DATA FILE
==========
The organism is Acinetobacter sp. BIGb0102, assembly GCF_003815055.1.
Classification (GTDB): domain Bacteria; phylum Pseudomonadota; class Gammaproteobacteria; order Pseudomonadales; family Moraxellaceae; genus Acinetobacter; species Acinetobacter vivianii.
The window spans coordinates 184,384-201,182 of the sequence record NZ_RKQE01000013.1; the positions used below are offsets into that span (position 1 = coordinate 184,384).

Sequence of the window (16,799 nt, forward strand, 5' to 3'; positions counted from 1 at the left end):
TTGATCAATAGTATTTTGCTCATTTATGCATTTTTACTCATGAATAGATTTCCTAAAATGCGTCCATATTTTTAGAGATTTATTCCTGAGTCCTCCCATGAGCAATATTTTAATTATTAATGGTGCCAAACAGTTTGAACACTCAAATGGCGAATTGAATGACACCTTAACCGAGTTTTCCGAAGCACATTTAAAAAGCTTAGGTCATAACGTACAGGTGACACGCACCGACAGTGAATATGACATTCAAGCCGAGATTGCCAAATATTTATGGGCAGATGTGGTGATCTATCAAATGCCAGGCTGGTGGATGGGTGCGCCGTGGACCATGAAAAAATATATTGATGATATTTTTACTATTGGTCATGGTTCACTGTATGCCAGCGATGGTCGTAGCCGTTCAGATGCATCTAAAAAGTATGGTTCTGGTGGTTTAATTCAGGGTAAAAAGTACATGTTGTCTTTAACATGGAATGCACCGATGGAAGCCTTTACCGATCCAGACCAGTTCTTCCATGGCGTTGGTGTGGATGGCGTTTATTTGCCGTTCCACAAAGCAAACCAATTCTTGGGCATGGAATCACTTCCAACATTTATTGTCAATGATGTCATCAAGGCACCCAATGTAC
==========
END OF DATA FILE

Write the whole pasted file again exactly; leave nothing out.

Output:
The organism is Acinetobacter sp. BIGb0102, assembly GCF_003815055.1.
Classification (GTDB): domain Bacteria; phylum Pseudomonadota; class Gammaproteobacteria; order Pseudomonadales; family Moraxellaceae; genus Acinetobacter; species Acinetobacter vivianii.
The window spans coordinates 184,384-201,182 of the sequence record NZ_RKQE01000013.1; the positions used below are offsets into that span (position 1 = coordinate 184,384).

Sequence of the window (16,799 nt, forward strand, 5' to 3'; positions counted from 1 at the left end):
TTGATCAATAGTATTTTGCTCATTTATGCATTTTTACTCATGAATAGATTTCCTAAAATGCGTCCATATTTTTAGAGATTTATTCCTGAGTCCTCCCATGAGCAATATTTTAATTATTAATGGTGCCAAACAGTTTGAACACTCAAATGGCGAATTGAATGACACCTTAACCGAGTTTTCCGAAGCACATTTAAAAAGCTTAGGTCATAACGTACAGGTGACACGCACCGACAGTGAATATGACATTCAAGCCGAGATTGCCAAATATTTATGGGCAGATGTGGTGATCTATCAAATGCCAGGCTGGTGGATGGGTGCGCCGTGGACCATGAAAAAATATATTGATGATATTTTTACTATTGGTCATGGTTCACTGTATGCCAGCGATGGTCGTAGCCGTTCAGATGCATCTAAAAAGTATGGTTCTGGTGGTTTAATTCAGGGTAAAAAGTACATGTTGTCTTTAACATGGAATGCACCGATGGAAGCCTTTACCGATCCAGACCAGTTCTTCCATGGCGTTGGTGTGGATGGCGTTTATTTGCCGTTCCACAAAGCAAACCAATTCTTGGGCATGGAATCACTTCCAACATTTATTGTCAATGATGTCATCAAGGCACCCAATGTAC